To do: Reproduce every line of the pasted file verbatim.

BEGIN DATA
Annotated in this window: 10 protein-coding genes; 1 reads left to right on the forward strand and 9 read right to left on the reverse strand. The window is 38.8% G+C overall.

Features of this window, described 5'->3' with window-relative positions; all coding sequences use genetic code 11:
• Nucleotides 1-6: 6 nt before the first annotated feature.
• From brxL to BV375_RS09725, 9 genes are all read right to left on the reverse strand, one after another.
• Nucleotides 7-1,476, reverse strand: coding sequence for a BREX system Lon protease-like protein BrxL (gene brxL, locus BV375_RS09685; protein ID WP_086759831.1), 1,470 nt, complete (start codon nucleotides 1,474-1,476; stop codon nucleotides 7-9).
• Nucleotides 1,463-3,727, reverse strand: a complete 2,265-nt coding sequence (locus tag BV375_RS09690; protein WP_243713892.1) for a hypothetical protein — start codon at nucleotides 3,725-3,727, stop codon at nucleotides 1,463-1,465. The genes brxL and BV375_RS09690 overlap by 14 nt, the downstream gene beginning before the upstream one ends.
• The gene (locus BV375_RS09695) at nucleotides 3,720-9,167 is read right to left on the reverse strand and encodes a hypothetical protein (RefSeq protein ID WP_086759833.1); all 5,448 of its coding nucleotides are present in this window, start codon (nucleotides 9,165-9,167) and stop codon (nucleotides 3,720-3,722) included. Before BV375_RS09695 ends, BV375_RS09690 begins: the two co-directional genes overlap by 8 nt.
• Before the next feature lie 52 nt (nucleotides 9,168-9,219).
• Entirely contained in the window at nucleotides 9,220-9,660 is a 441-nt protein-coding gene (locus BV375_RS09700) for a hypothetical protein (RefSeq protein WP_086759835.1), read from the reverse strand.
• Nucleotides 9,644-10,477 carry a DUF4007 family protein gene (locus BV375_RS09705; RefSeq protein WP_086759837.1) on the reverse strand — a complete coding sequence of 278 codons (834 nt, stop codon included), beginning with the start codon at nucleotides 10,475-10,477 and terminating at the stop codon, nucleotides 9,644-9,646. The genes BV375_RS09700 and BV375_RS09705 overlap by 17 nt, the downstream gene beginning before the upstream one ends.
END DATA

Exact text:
Annotated in this window: 10 protein-coding genes; 1 reads left to right on the forward strand and 9 read right to left on the reverse strand. The window is 38.8% G+C overall.

Features of this window, described 5'->3' with window-relative positions; all coding sequences use genetic code 11:
• Nucleotides 1-6: 6 nt before the first annotated feature.
• From brxL to BV375_RS09725, 9 genes are all read right to left on the reverse strand, one after another.
• Nucleotides 7-1,476, reverse strand: coding sequence for a BREX system Lon protease-like protein BrxL (gene brxL, locus BV375_RS09685; protein ID WP_086759831.1), 1,470 nt, complete (start codon nucleotides 1,474-1,476; stop codon nucleotides 7-9).
• Nucleotides 1,463-3,727, reverse strand: a complete 2,265-nt coding sequence (locus tag BV375_RS09690; protein WP_243713892.1) for a hypothetical protein — start codon at nucleotides 3,725-3,727, stop codon at nucleotides 1,463-1,465. The genes brxL and BV375_RS09690 overlap by 14 nt, the downstream gene beginning before the upstream one ends.
• The gene (locus BV375_RS09695) at nucleotides 3,720-9,167 is read right to left on the reverse strand and encodes a hypothetical protein (RefSeq protein ID WP_086759833.1); all 5,448 of its coding nucleotides are present in this window, start codon (nucleotides 9,165-9,167) and stop codon (nucleotides 3,720-3,722) included. Before BV375_RS09695 ends, BV375_RS09690 begins: the two co-directional genes overlap by 8 nt.
• Before the next feature lie 52 nt (nucleotides 9,168-9,219).
• Entirely contained in the window at nucleotides 9,220-9,660 is a 441-nt protein-coding gene (locus BV375_RS09700) for a hypothetical protein (RefSeq protein WP_086759835.1), read from the reverse strand.
• Nucleotides 9,644-10,477 carry a DUF4007 family protein gene (locus BV375_RS09705; RefSeq protein WP_086759837.1) on the reverse strand — a complete coding sequence of 278 codons (834 nt, stop codon included), beginning with the start codon at nucleotides 10,475-10,477 and terminating at the stop codon, nucleotides 9,644-9,646. The genes BV375_RS09700 and BV375_RS09705 overlap by 17 nt, the downstream gene beginning before the upstream one ends.